The Heart of Community Knowledge

Carla Edwards explains how what she knows and shares about what’s happening in Camas, Wash., can make her a better real estate professional—and neighbor.

June 16, 2014

Carla Edwards
BrokerRealty Pro, Inc.
Camas, Wash.

Tell me why it's important for you to know what’s happening in your area.

I like to be involved in the community. I want to know what’s going on and be able to track and be part of the huge amount of growth in this area. For instance, last year, there were almost 10 new businesses that came into downtown Camas. There’s a new community center that just had its grand opening in March. There’s been a lot of that kind of growth and development. There are a lot of businesses that are coming into the area. Fisher Investments has put a big stake in this area. They have three buildings that they are constructing, and a lot of people are coming from California. There’s a lot of technology. There’s Sharp Microelectronics, and WaferTech is here, as well as United Labs. So it’s like a mini tech center. We’ve got a lot of new-home production, too. Lennar Homes is new in the area, and there are some custom home builders coming in. You see things sprouting up everywhere. You see the land being cleared and buildings going up. I think it’s really important to know what’s going on.

You seem to have so much knowledge about what’s going on commercially. How does that help you in residential real estate?

Just having a good sense of who’s coming in and what the growth rate looks like is vital. When you have a lot of businesses coming in, you understand that there are going to be housing needs. People are going to want homes.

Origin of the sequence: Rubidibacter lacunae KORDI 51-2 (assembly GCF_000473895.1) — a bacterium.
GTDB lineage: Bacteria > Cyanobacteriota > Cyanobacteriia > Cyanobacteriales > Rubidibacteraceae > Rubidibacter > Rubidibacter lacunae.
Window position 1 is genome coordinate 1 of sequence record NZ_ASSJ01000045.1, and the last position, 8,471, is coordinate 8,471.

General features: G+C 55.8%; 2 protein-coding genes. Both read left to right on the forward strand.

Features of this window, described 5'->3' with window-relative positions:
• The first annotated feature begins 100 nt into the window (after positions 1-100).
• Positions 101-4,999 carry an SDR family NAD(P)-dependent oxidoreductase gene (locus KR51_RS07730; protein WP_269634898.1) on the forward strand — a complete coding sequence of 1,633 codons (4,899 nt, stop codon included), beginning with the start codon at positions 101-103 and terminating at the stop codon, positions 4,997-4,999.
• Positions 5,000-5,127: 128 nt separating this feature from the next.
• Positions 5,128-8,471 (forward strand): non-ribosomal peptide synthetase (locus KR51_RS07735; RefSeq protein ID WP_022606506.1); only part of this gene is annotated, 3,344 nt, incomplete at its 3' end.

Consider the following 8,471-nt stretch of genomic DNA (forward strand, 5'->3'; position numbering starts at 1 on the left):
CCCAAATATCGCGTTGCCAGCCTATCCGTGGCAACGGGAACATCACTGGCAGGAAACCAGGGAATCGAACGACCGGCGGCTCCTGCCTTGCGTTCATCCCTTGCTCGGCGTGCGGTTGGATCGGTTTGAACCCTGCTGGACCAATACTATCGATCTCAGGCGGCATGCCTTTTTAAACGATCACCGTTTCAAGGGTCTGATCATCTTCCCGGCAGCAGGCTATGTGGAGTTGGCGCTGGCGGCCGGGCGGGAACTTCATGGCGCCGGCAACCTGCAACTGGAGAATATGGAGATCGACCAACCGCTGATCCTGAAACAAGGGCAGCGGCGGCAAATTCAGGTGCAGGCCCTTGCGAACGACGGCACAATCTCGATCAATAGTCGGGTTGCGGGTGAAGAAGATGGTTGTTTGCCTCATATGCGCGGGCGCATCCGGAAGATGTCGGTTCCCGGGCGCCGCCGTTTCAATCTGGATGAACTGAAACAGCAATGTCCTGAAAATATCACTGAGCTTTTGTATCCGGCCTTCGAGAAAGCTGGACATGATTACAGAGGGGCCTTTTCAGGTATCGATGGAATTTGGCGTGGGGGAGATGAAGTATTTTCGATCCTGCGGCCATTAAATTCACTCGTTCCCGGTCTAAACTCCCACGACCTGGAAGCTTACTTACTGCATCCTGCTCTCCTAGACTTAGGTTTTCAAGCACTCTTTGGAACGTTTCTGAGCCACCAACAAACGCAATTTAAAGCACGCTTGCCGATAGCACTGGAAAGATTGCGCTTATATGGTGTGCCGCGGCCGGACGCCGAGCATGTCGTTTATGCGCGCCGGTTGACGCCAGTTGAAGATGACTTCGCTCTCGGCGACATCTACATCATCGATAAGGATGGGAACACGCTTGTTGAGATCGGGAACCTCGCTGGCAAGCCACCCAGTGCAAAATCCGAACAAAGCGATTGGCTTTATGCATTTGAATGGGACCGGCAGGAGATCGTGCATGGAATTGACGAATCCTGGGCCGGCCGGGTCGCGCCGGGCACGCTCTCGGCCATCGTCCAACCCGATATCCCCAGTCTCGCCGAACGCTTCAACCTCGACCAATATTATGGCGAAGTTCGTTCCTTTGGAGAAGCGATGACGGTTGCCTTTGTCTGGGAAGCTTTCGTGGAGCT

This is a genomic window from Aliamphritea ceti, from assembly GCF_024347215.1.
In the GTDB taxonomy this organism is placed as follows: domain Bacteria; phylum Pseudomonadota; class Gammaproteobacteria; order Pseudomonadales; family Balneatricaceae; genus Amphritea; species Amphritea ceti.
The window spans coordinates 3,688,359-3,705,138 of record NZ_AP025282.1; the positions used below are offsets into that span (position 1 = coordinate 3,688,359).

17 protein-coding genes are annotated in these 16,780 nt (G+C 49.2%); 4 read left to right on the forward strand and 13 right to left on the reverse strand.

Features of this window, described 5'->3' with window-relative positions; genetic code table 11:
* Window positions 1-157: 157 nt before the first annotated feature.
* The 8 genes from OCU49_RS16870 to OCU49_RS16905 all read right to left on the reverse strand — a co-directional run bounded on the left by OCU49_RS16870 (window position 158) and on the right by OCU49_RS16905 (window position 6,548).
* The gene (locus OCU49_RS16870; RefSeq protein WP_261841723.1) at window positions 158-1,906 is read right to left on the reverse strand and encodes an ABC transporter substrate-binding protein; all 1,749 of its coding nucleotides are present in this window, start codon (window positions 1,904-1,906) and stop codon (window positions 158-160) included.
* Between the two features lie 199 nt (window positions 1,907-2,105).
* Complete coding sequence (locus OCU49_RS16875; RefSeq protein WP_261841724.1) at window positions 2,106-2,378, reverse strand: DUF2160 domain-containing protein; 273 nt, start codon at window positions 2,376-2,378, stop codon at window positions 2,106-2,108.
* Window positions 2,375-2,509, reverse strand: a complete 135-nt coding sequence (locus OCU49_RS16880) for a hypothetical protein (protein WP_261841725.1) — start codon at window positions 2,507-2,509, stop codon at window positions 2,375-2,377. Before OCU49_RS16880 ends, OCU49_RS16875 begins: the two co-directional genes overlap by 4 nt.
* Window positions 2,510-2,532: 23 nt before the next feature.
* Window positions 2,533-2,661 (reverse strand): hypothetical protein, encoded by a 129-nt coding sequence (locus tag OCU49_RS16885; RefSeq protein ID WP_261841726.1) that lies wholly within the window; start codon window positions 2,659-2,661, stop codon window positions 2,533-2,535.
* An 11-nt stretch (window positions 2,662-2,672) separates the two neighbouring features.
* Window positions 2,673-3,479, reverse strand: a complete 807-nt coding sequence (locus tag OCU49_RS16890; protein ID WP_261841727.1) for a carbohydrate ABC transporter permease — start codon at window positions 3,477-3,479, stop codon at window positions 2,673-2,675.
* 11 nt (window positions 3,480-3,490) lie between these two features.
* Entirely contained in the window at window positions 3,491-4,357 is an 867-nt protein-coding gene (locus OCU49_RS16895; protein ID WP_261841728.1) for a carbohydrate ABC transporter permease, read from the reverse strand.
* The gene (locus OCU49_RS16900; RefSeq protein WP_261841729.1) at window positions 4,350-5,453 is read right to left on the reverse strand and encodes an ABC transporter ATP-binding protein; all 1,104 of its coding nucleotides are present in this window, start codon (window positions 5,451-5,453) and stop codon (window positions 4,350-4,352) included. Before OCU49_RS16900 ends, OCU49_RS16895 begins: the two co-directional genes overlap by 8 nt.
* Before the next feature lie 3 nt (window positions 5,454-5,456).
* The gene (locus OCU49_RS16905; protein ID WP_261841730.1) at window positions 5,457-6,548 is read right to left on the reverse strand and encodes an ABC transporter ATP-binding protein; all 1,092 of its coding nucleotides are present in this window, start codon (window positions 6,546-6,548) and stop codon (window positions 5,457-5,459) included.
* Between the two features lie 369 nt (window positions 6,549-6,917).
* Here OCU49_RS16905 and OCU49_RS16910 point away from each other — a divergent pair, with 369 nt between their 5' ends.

Your knowledge of this community is impressive. How long have you been in Camas?

I was born and raised in the Vancouver/Camas area. Then I moved to San Francisco and lived there for about 15 years, but we’ve been back here close to 10 years. I really do love the area, and I think it has so much to offer. I’ve had out-of-town buyers that were considering other areas. I just like to take them in the car and show them the downtown Camas area and take them to lunch at the downtown Nuestra Mesa Mexican restaurant. I love to show off the area—it’s beautiful. You have views of Mount Hood, views of Mount St. Helens. In some areas, you can see territorial views, and you can see downtown Portland with the pretty lights. It’s green, with a lot of parks and trails. You are also close to the freeway and the Portland airport. My husband is actually an airline pilot, and I can get him to the airport from our house in under 15 minutes.

Tell me what it takes to be a preferred REALTOR® with the Camas Washougal Chamber of Commerce. How has that impacted your business?

Essentially, you become a dues-paying member and then get involved with their organization. In terms of branding and name notoriety, it’s helped. I don’t know if there have been any direct results from that, but I think it’s certainly a great thing to be out and involved in the community, have your name be known, and be a reliable source of information. You’re known as somebody who’s taking that next step to become a member and to be involved in the community. You’re known to have local knowledge in that regard.  

Let’s talk a little bit about some of the many local events you’re involved in.  What is the First Friday event?

Those are so much fun! The First Friday thing is part of the Downtown Camas Association, which is a 501(c)3 nonprofit organization that promotes cultural and economic development for the historic downtown. It’s part of the Washington State Main Street Program. They work year-round to put on events to bring the community down to the businesses.